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Posts Tagged "reptiles"

Extinction Countdown

Endangered Cayman Islands Parrots and Iguanas Could Use More Shelters and Havens

cayman grand blue iguana

We have heard a lot about Cayman Islands banking during this election season, but what about Cayman Islands endangered species? The three tiny islands that make up the Caymans—Grand Cayman, Little Cayman and Cayman Brac—are home to a handful of endangered species that aren’t found anywhere else in the world. In the case of at [...]

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Extinction Countdown

60 Rare Tuatara Reptiles Moved to Predator-Free New Zealand Island

tuatara

Rare reptiles known as tuatara (the last two species of the order Sphenodontia) survived the age of the dinosaurs, but the age of man has given them a bit more trouble. After living in New Zealand for millions of years, tuatara were completely wiped out on the country’s two main islands by invasive Polynesian rats [...]

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Extinction Countdown

Killer Fungus Targeting Endangered Rattlesnakes

massasauga rattlesnake

In 2008 biologists studying the eastern massasauga rattlesnake (Sistrurus catenatus catenatus) made a gruesome discovery: three sick snakes suffering from disfiguring lesions on their heads. All three died within the next three weeks. A fourth snake, found in 2010, also died from the mysterious growths and ulcers. Necropsies uncovered the source of the lesions: a [...]

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Extinction Countdown

Turtles in trouble: New report identifies the 25 most endangered turtle species

Critically endangered Burmese roofed turtle (Batagur trivittata)

Asian appetites are rapidly driving the world’s tortoises and freshwater turtles toward extinction, and some species might only be savable through costly and labor-intensive conservation efforts, according to both a new report and speakers at a workshop about conserving Asian turtles. “It’s going to take some intense management, both to protect wild populations and manage [...]

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Extinction Countdown

DNA tests find “extinct” Siamese crocodile

Siamese crocodile

For nearly 20 years, the critically endangered Siamese crocodile (Crocodylus siamensis) has been considered nearly extinct in the wild, victimized by habitat loss and poaching. A small population was found in Cambodia in 2000 and, until now, it was believed that, at most, 250 of the rare crocodiles existed in the world. But recently, conservationists [...]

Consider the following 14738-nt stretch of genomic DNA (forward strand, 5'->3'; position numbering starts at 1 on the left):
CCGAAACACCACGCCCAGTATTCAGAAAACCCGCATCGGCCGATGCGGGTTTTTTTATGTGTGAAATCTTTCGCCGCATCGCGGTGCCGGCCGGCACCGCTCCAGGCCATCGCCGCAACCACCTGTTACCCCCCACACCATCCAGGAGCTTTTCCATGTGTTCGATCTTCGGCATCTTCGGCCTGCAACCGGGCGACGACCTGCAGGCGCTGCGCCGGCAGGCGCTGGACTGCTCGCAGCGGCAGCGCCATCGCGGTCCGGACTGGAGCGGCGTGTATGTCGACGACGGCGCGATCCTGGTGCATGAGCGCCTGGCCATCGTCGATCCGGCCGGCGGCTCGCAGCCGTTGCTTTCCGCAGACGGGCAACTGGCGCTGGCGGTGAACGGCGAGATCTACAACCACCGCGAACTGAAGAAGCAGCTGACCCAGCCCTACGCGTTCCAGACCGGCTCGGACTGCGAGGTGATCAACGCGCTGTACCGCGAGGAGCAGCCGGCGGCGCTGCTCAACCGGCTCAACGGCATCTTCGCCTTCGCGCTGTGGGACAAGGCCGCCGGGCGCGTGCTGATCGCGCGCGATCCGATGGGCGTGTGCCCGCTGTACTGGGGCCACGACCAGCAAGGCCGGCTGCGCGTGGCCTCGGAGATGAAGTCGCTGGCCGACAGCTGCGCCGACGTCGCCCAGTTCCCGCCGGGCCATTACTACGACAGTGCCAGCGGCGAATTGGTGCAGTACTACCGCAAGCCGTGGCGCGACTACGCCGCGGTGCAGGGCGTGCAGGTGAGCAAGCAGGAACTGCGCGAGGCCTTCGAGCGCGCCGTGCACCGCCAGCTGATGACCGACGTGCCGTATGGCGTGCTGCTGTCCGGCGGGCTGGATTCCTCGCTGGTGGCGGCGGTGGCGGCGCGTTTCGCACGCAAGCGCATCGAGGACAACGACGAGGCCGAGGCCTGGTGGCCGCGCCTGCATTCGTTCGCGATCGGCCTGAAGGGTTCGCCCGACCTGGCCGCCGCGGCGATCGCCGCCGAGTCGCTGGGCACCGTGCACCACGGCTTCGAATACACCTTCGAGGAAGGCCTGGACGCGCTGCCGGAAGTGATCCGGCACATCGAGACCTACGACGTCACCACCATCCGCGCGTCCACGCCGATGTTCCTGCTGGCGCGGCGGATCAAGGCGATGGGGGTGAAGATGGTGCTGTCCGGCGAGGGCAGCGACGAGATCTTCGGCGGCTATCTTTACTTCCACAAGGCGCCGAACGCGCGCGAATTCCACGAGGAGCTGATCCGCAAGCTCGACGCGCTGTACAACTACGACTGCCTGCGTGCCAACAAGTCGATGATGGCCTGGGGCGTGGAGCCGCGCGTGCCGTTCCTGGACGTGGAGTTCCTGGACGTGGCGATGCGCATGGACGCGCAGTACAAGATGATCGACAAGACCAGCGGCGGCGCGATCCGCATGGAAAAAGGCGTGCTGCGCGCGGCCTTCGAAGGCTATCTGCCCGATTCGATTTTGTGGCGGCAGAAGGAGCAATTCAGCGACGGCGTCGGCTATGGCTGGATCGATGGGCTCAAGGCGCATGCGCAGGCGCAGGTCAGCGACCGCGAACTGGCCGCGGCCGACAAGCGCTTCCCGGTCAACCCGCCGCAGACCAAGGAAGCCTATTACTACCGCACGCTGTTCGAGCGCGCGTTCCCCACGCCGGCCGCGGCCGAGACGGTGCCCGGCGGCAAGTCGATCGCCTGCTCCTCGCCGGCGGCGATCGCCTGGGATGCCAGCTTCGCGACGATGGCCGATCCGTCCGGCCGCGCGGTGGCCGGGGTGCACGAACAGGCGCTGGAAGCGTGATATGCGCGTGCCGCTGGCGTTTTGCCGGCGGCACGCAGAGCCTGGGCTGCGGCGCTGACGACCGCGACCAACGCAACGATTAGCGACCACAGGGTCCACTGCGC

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Running Ponies

This snake’s venom makes you bleed from every orifice until you die

male-boomslang-featured

Hey so snakes that inject venom into the bloodstream are pretty bad, how about a snake that injects venom into your bloodstream AND makes you bleed out from every orifice? Sound good? The boomslang (Dispholidus typus) is a venomous tree snake native to Sub-Saharan Africa. Blunt-faced and pretty, with relatively enormous eyes and a bright, [...]

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Running Ponies

So Skinny, So Bright: How Colour Change Predicts the Odds of a Chameleon Battle

chameleon-face-off-featured

When it comes to male-on-male chameleon battles, sometimes it’s not all about who’s the biggest or the strongest. Sometimes it’s about mastering what chameleons do best – changing colours. With some males reaching more than 60 cm long, the veiled chameleon (Chamaeleo calyptratus) from the southwestern coastal regions of the Arabian Peninsula is one of [...]

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Tetrapod Zoology

Simbirskiasaurus, Pervushovisaurus and their very, very strange nostrils: the Cretaceous Ichthyosaur Revolution (part III)

Life reconstruction of Platypterygius australis by Frank Knight; the species concerned is one of the best known of species included within Platypterygius. It was a large, robust-jawed, long-paddled ophthalmosaurid with numerous stout teeth. Stomach contents confirm a generalised diet of invertebrates and vertebrates.

The event you’ve all been waiting for is here: Simbirskiasaurus and Pervushovisaurus have been resurrected, and we’re all wondering what the hell’s going on with their absurd, complex nostrils. Yes, welcome to another instalment in the long-running, slow-burning series of Tet Zoo articles on Cretaceous ichthyosaur diversity. In previous articles we’ve looked at the 2012 [...]

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Tetrapod Zoology

For the love of crocodylomorphs

Brilliant life restoration of the recently described Cretaceous baurusuchid Aplestosuchus (with another crocodylomorph - a sphegesaurid - in its mouth), by Rodolfo Nogueira.

Crocodiles, alligators and gharials are the modern members of a far grander, far more diverse clade of archosaurian reptiles termed Crocodylomorpha. It’s gradually becoming better known that, in additional to including amphibious, long-skulled taxa like the living ones, the group encompasses an incredible array of terrestrial and semi-terrestrial omnivores, herbivores, carnivores and insectivores. Some had [...]